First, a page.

With the calendar reading June 22nd, summer has officially arrived in Indiana. With a challenging spring now behind us, we want to provide an update of the herbicide injury complaints we have received throughout the spring.
We can break the types of samples we have received into three different categories: injury on stressed crops, sprayer contamination, and drift.
Herbicide Resistance Info
Several of the samples we received after we emerged from our cold wet spell were crop injury samples on plants that sat in cold, wet conditions for several weeks. Many of our postemergence herbicides that are typically safe on crops caused a lot of visual injury symptoms. Many of our group 27 herbicides that are found in corn products like Halex GT, Armezon PRO, and many other caused very visual bleaching on exposed corn leaves at application.
We have also received many samples of soybeans with leaves that are puckered and have a drawstring effect. While drift rates of group 4 herbicides can cause similar symptoms, many cases we have seen involved a postemergence application of a group 15 herbicide to stressed soybean plants. Under the right conditions, all of these group 15 herbicides can cause this type of damage to soybean plants.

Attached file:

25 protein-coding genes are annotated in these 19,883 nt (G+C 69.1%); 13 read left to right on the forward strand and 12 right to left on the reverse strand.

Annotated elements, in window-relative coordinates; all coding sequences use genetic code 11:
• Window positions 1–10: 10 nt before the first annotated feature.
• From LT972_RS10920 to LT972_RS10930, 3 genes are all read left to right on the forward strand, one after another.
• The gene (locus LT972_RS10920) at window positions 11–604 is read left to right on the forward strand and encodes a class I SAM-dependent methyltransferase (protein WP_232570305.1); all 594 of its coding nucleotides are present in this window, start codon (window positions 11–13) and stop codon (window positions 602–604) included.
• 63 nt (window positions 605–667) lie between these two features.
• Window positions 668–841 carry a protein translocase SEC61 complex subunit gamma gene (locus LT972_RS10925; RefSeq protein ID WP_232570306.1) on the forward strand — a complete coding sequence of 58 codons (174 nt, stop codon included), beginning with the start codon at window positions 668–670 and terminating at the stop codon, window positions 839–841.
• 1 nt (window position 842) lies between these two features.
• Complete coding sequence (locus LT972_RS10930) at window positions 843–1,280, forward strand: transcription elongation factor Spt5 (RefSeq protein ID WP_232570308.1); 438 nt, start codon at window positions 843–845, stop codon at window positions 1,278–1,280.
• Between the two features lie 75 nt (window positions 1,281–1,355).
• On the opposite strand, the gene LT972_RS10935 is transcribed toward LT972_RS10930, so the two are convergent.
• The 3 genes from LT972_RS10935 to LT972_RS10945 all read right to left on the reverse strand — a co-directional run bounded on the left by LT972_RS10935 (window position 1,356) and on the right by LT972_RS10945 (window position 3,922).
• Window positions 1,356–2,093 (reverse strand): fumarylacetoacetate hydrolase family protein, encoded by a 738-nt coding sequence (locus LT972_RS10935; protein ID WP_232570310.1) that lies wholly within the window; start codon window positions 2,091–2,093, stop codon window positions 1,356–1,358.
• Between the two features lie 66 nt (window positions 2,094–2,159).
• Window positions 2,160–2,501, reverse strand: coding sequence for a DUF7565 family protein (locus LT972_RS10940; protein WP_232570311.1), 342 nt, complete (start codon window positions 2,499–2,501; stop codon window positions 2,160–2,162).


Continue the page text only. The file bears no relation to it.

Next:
We have also received numerous injury samples that were caused by sprayer contamination. These type of complaints tend to increase in years with wet springs. As soils dry out and sprayers are able to roll across the field again, sometimes sprayer sanitation takes a backseat to the desire to spray as many acres as possible while the ground is fit.
We have received many cases of clethodim contamination on corn. This was likely due to many applicators terminating failed corn stands, then moving onto spraying postemergence herbicides on corn fields. We have also seen an uptick in contact herbicide burn on corn and earlier planted soybean fields.
These cases are often when a sprayer makes a late burndown application with spray mixes containing paraquat or a product containing Sharpen. If the boom or tank was not properly rinsed, these products create very visual burns and speckling on whatever crop is sprayed next.
Lastly, we have received a number of drift complaints. As we transitioned into a period of drier weather, the winds seemed to pick up as well. Among these drift samples have been several complaints about group 4 injury on soybean.
In our experience, most of this injury has come from products containing dicamba being applied to corn, and NOT Xtend soybean. To date, we have received very few complaints of dicamba moving off target from Xtend soybean fields.
This is in great contrast to reports we have heard out of Arkansas and the Mississippi Delta, where over 200 official complaints have been filed.
We still have a lot of small soybean fields across Indiana, so this is a great time to remind applicators to follow all dicamba laws with any applications yet to be made. Hopefully we can continue to avoid reaching the number of complaints our colleagues have seen down south as we finish up our spray season.